While that study was conducted just over a decade ago, the sculpture had been neglected and appears to have been completely forgotten until recently.

Its head was likely destroyed during the 1950s, and the apartment buildings around it were built in the 1980s, said the district government on China’s Twitter-like platform, Weibo.

The ‘Buddha’ statue (location identified with the red square) used to be covered by dense foliage. ( Weibo)

However, experts invited by the district’s cultural relics management office to study the statue said it was not of Buddhist origin and is likely related to folk religion.

A temple dedicated to the Daoist god of thunder was once built next to the statue, though it was dismantled in 1987, the district government told state-run media outlet The Paper.

The religious statue was already designated as a district-level cultural relic before 1997, it added.

That the statue could be so quickly hidden is perhaps, a reflection of the rapid urban expansion that has unfolded in Chongqing.

In recent decades, countless structures have been built to accommodate a bustling population of over 30 million people, sometimes at the expense of historical and cultural relics. Because of the city’s mountainous terrain, many homes are built on hillsides.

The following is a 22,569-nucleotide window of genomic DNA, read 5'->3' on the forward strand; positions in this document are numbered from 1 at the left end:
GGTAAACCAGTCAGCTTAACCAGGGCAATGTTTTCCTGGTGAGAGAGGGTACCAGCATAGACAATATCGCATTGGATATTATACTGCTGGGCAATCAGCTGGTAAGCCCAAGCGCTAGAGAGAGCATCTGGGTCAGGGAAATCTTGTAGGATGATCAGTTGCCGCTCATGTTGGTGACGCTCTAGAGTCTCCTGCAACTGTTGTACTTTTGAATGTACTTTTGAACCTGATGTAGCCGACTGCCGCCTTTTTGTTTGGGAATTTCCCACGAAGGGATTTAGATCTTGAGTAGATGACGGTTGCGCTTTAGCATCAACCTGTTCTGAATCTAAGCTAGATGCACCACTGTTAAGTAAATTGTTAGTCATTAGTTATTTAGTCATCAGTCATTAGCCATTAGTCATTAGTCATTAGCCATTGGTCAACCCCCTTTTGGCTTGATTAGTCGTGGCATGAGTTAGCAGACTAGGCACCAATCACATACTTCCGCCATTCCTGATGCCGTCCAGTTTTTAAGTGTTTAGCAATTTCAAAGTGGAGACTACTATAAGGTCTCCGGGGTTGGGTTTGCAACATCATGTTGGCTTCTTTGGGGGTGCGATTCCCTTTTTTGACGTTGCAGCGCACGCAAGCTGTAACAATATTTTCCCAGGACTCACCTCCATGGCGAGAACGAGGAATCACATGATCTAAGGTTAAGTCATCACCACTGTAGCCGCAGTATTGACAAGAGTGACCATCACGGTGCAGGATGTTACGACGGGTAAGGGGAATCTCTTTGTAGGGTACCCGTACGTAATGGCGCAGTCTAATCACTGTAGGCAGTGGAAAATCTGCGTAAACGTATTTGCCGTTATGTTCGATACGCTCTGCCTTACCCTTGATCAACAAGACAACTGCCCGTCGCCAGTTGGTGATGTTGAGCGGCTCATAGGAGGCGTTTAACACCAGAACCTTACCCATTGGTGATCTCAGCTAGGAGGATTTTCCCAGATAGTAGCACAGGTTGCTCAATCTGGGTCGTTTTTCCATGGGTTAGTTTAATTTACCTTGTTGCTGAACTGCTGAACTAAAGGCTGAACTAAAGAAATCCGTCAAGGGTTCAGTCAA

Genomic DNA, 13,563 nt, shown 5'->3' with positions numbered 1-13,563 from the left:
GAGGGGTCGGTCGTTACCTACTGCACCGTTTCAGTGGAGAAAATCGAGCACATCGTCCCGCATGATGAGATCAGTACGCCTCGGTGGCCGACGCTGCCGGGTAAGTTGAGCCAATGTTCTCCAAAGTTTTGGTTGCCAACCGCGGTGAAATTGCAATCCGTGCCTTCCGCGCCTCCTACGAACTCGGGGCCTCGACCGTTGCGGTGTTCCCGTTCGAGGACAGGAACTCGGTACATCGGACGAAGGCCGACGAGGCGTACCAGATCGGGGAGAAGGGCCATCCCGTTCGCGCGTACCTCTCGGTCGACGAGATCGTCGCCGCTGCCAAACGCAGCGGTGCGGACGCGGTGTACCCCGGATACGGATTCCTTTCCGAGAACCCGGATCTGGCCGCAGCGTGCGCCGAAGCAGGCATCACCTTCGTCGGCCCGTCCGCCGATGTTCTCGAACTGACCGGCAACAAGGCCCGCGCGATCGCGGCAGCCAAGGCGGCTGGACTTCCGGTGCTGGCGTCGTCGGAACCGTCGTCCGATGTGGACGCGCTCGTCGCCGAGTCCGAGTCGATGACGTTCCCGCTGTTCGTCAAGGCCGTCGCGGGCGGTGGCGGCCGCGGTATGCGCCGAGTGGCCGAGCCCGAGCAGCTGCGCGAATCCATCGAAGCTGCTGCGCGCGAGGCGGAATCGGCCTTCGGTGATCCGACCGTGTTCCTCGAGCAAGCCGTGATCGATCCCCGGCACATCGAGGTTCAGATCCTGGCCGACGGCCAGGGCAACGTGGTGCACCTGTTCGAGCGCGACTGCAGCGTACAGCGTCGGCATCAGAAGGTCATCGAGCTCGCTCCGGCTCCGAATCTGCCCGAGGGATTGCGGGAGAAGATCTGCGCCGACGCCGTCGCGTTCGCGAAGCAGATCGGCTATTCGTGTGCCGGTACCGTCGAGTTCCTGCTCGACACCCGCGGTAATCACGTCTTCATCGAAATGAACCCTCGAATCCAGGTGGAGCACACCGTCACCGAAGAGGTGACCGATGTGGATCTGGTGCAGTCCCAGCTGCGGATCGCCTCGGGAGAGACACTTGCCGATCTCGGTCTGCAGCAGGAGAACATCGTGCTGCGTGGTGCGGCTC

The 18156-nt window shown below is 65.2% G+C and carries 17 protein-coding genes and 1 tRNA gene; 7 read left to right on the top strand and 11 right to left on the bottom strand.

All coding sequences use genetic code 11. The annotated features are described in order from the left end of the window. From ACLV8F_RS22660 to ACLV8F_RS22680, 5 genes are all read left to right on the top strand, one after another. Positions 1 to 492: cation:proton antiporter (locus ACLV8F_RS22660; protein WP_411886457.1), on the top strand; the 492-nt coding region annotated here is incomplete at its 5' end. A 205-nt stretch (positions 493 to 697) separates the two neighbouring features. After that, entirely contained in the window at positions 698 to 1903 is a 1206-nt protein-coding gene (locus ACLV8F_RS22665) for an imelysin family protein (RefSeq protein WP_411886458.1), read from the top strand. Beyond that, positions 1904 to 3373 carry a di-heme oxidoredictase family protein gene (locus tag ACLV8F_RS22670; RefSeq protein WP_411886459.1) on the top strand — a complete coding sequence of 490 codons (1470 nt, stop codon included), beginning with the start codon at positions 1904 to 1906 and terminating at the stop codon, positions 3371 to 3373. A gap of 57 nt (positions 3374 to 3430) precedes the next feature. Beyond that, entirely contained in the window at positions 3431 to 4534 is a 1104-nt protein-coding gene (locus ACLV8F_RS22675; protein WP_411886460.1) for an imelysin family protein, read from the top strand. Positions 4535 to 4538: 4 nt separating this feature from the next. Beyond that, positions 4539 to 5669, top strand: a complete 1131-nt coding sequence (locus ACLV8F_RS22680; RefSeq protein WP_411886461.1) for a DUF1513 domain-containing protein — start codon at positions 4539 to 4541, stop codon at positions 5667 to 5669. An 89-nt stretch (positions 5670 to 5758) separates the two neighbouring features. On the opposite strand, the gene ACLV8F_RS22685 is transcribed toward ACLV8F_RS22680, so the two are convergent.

Revealed: Cambodia’s vast medieval cities hidden beneath the jungle

Revealed: Cambodia’s vast medieval cities hidden beneath the jungle

Archaeologists in Cambodia have found multiple, previously undocumented medieval cities not far from the ancient temple city of Angkor Wat, the Guardian can reveal, in groundbreaking discoveries that promise to upend key assumptions about south-east Asia’s history.

The Australian archaeologist Dr Damian Evans, whose findings will be published in the Journal of Archaeological Science, will announce that cutting-edge airborne laser scanning technology has revealed multiple cities between 900 and 1,400 years old beneath the tropical forest floor, some of which rival the size of Cambodia’s capital, Phnom Penh.

Invisible city